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April 05, 2022

Philly residents urged to mask up indoors amid uptick in COVID-19 cases

Coronavirus infections have risen by 50% over the last 10 days, according to the city's health department

Government COVID-19
Philadelphia COVID-19 masks Vladimir Smirnov/SIPA USA

Philadelphia could experience another surge in COVID-19 cases 'sooner rather than later' unless residents take precautions in public indoor settings, Health Commissioner Dr. Cheryl Bettigole says.

Philadelphia lifted its indoor mask requirement more than a month ago, but the restriction may soon return due to a recent uptick in COVID-19 infections. 

Health Commissioner Dr. Cheryl Bettigole said Monday that people should "strongly consider" wearing masks again in public indoor settings to combat the increase. 

Coronavirus cases in Philly have risen by 50% over the last 10 days, according to the city's health department. The city has averaged 94 new COVID-19 infections per day over the last two weeks.

More than 3% of COVID-19 tests administered over that span have returned positive results — a figure that has tripled since last month. There are currently 48 patients hospitalized due to COVID-19.

Bettigole said the steady increase in infections means Philly could experience another COVID-19 wave "sooner rather than later."

"As we see more cases of COVID-19 in the city, everyone's risk goes up," Bettigole said. "That means that now is the time to start taking precautions."

Residents should prepare for another possible surge by stocking up on masks and at-home COVID-19 tests, as well as getting vaccinated and staying up-to-date on one's necessary doses, Bettigole said.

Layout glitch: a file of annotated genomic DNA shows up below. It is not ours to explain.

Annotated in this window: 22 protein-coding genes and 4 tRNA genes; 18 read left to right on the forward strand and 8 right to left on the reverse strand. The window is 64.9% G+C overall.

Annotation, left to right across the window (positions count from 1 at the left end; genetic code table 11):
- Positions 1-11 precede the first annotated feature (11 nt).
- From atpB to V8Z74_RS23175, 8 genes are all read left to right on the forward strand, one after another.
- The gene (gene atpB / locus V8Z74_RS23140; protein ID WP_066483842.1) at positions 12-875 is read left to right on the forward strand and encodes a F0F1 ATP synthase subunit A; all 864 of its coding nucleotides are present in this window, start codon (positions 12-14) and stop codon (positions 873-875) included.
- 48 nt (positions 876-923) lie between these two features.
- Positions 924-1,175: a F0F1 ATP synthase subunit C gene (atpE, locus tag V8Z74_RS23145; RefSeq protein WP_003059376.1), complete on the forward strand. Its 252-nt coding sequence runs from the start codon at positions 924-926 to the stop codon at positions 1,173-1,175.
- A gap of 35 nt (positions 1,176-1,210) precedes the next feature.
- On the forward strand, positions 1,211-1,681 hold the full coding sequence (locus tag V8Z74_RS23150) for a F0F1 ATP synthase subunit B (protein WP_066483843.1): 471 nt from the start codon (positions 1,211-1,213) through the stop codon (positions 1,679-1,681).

Philadelphia remains at the "All Clear" level of its four-tier COVID-19 response system. The response levels are determined based upon daily coronavirus infections, hospitalization numbers and positivity rates.

However, Philly is teetering on a move back into the response system's second level, which would reinstate the indoor mask mandate. The city can remain at the "All Clear" tier if daily COVID-19 cases remain below 100 or coronavirus hospitalizations stay south of 50. The percentage increase of new COVID-19 infections over a 10-day period would also have to tick down below 50%.

Philly eased its COVID-19 indoor mask requirement last month as case numbers and hospitalizations plummeted. Masks remain required in Head Start school programs, health care settings, congregate living settings and on public transit systems, including SEPTA.

The city health department's warning comes as the BA.2 omicron variant has become the dominant coronavirus strain in the country, accounting for more than 72% of new cases, according to the U.S. Centers for Disease Control and Prevention.

BA.2 is a more contagious omicron variant that spreads about 30% more easily and is believed to be more effective at evading the immune system, according to studies.

BA.2 already has caused a second wave of omicron cases across parts of Europe and became the dominant strain in South Africa, India and the Philippines. Scientists in the U.S. have been concerned that it could cause another spike in infections here because most states have dropped their COVID-19 restrictions.

The uptick in COVID-19 infections in Philly also comes as the number of coronavirus vaccinations has slowed in recent weeks. The health department recorded only about 21,000 vaccine doses administered over the last two weeks.

Nearly 76% of residents ages 12 and older are fully vaccinated, and more than 93% have received at least one dose, according to the city's COVID-19 vaccine dashboard. More than 31% of residents ages 12 and up have received a booster shot.

Almost 28% of children ages 5-11 are fully vaccinated, and more than 35% have received at least one dose.

Philly also recently surpassed more than 5,000 deaths caused by COVID-19.

"I am deeply saddened by the loss of 5,000 Philadelphians — our friends, coworkers, neighbors and loved ones — to COVID-19," Mayor Jim Kenney said. "This loss is unfathomable, and will be felt in countless ways across our city for years to come." 


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